The 4-H’ers had more than 3,000 exhibits at the Orleans County 4-H Fair, which was attended by over 24,500 people during the fourth week of July.

There are now three schools – Kendall, Medina and Lyndonville – with afterschool 4-H clubs.

The Extension also elected five people as members of the board of directors.

• Ben Flansburg is president and co-owner of BCA Ag Technologies, a precision farming company that specializes in GPS and precision control of agriculture equipment. He also is active with the Barre Volunteer Fire Company.

• Jose Iniguez is a fruit grower and co-owner of Fish Creek Orchards in Waterport.

• Christopher Oakes of Medina is the production manager for LynOaken Farms in Lyndonville.

• Joseph Sidonio of Holley is a Marine veteran and self-employed n the mining and quarrying industry. His daughter Amelia is active in the 4-H Rabbit Raisers and the Senior Council.

• Zach Welker of Medina breeds, shows and markets registered Holstein genetics in addition to helping as Sk Herefords, where his wife Alana is a partner. Welker is a co-leader and barn superintendent of the beef/dairy club, and a board member for the Animal Welfare/Market Auction Committee as well as the Fair Committee.

Three board members who are finishing their terms and leaving the board were commended for their service. They include Kathy Harling, Patrick Woolworth and Tim Kirby.

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EDA has to shut down revolving loan fund

By Tom Rivers, Editor Posted 5 December 2018 at 4:02 pm

Agency pushes to get out final loans before March 31 deadline

New York State is closing the revolving loan funds administered by local development corporations, including one through the Orleans Economic Development Agency.

The economic development agencies throughout the state have until March 31 to approve funding through the accounts.

The Orleans EDA has approved many loans for small businesses the past 17 years since the fund was created. The state first approved $320,000 for the Orleans EDA to loan to small businesses in 2001.

Jim Whipple, the EDA chief executive officer, said the agency has a great record of repayment. The loans are offered at 75 percent of the lowest prime rate. They go to new small businesses that would typically have a hard time getting financing from a bank.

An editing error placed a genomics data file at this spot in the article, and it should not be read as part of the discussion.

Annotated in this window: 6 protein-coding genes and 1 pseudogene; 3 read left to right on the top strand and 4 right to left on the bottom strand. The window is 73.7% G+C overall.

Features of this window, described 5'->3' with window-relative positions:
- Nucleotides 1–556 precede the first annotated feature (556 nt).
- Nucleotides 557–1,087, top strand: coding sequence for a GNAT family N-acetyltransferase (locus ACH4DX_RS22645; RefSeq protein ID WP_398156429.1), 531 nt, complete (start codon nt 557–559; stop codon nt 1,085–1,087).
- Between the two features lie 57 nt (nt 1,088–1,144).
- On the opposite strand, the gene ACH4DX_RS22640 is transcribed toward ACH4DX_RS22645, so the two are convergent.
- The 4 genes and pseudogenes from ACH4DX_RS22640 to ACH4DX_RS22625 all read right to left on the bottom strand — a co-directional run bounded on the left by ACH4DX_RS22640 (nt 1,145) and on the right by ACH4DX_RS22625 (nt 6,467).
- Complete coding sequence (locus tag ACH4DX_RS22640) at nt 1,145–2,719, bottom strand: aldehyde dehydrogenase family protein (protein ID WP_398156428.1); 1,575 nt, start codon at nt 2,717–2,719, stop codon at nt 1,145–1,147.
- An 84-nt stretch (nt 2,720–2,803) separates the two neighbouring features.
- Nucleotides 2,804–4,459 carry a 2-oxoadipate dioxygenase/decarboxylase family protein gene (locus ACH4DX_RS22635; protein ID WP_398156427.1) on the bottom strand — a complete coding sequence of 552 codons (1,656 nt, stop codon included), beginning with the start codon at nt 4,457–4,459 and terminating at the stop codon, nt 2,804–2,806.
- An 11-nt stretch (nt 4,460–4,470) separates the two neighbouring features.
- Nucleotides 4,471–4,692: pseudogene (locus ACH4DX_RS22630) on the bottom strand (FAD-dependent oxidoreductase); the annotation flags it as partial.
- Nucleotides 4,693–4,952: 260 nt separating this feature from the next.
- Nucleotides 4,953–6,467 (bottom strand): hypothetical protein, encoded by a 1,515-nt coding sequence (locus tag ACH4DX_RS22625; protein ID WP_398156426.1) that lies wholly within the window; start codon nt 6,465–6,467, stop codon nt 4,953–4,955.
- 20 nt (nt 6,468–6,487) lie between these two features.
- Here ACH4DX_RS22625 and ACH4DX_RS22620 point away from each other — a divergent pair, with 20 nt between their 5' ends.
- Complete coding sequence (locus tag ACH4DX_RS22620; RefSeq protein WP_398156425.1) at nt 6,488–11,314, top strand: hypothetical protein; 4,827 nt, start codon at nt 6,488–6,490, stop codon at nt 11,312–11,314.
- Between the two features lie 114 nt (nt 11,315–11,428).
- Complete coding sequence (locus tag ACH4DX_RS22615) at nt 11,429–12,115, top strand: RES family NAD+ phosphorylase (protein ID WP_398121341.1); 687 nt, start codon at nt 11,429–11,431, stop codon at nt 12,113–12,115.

“We’re hoping the state comes up with another of doing these,” Whipple said today. “Ours has been very successful. It is very helpful to start-up businesses.”

The EDA would only makes loans available to business owners who completed a Microenterprise Assistance Program that offers advice and expertise for running a small business. About 500 people have completed MAP the past 20 years.

Three recent graduates have the local OK for loans through the revolving loan fund. That includes $35,000 for Heather Collella, who operates DC hauling; $40,000 to Richard T. Gallo Sr., who operates Gallo’s Hauling; and $15,000 for Bonnie Heck, owner of Herbalty Cottage in Medina.

Those loans were approved by the County Legislature last week and need state approval for a final OK.

The County Legislature last week agreed to have the county administer the fund’s repayments and income in the future.

Whipple said additional loans may be approved before March 31.

He is optimistic the program will return through the Orleans EDA.

“We’re going to be out of the loan business, but we will be back,” Whipple said. “I guarantee it.”

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County approves $125K study for possible regional water system

By Tom Rivers, Editor Posted 4 December 2018 at 4:50 pm

Photos by Tom Rivers: Barre has a water tank that serves water users in Barre and Albion.

ALBION – Orleans County and many of the local municipalities will work together with a consultant on a study of the water infrastructure in the county and the possibility of creating a regional water system.

The County Legislature last week approved spending $125,000 for the Wendel firm to complete a water efficiency study. The county expects to receive about $75,000 in state funding for the project, with the county paying $30,000 and other municipalities kicking in $20,000.